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Open AccessOpinion
Children 2018, 5(3), 43; https://doi.org/10.3390/children5030043

Pediatric Melanoma and Drug Development

1
klausrose Consulting, Pediatric Drug Development & More, 4125 Riehen, Switzerland
2
Department of Dermatology, University of Connecticut Health Center, Farmington, CT 06030, USA
*
Author to whom correspondence should be addressed.
Received: 19 February 2018 / Revised: 14 March 2018 / Accepted: 14 March 2018 / Published: 20 March 2018
(This article belongs to the Section Oncology and Hematology)
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Abstract

Importance—Pediatric melanoma occurs, albeit rarely. Should patients be treated by today’s medical standards, or be subjected to medically unnecessary clinical studies? Observations—We identified international, industry-sponsored pediatric melanoma studies triggered by regulatory demands in www.clinicaltrials.gov and further pediatric melanoma studies demanded by European Union pediatric investigation plans. We retrieved related regulatory documents from the internet. We analyzed these studies for rationale and medical beneficence on the basis of physiology, pediatric clinical pharmacology and rationale. Regulatory authorities define children by chronological age, not physiologically. Newborns’ organs are immature but they develop and mature rapidly. Separate proof of efficacy in underage patients is justified formally/regulatorily but lacks medical sense. Children—especially post-puberty—and adults vis-a-vis medications are physiologically very similar. Two adolescent melanoma studies were terminated in 2016 because of waning recruitment, while five studies in pediatric melanoma and other solid tumors, triggered by European Union pediatric investigation plans, continue recruiting worldwide. Conclusions and Relevance—Regulatory-demanded pediatric melanoma studies are medically superfluous. Melanoma patients of all ages should be treated with effective combination treatment. Babies need special attention. Children need dose-finding and pharmacokinetic studies but adolescents metabolize and respond to drugs similarly to adults. Institutional Review Boards/ethics committees should suspend ongoing questionable pediatric melanoma studies and reject newly submitted questionable studies. View Full-Text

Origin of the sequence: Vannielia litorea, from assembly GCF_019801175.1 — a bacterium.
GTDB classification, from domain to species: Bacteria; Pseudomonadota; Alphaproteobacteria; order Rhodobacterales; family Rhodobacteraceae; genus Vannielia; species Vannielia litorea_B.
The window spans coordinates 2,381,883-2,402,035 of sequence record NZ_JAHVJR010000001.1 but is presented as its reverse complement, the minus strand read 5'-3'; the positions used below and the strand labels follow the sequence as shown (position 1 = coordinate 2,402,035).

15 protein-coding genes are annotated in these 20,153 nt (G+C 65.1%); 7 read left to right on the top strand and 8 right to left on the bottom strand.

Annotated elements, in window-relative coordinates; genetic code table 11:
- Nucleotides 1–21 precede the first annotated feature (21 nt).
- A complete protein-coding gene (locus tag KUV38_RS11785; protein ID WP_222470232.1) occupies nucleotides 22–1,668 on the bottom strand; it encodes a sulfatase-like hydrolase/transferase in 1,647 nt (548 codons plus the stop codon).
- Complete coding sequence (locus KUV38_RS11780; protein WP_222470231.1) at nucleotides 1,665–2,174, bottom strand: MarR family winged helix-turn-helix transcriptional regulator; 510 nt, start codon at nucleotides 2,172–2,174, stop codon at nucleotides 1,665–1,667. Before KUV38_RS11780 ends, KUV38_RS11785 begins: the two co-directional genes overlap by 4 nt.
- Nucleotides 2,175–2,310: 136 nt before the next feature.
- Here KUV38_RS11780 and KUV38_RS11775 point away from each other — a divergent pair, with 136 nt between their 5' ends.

Keywords: pediatric drug development; Pediatric Investigation Plan (PIP); pediatric pharmaceutical legislation; EU pediatric regulation; pediatric clinical pharmacology; developmental pharmacology; pediatric laws; pediatric clinical studies pediatric drug development; Pediatric Investigation Plan (PIP); pediatric pharmaceutical legislation; EU pediatric regulation; pediatric clinical pharmacology; developmental pharmacology; pediatric laws; pediatric clinical studies
This is an open access article distributed under the Creative Commons Attribution License which permits unrestricted use, distribution, and reproduction in any medium, provided the original work is properly cited (CC BY 4.0).
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Rose, K.; Grant-Kels, J.M. Pediatric Melanoma and Drug Development. Children 2018, 5, 43.

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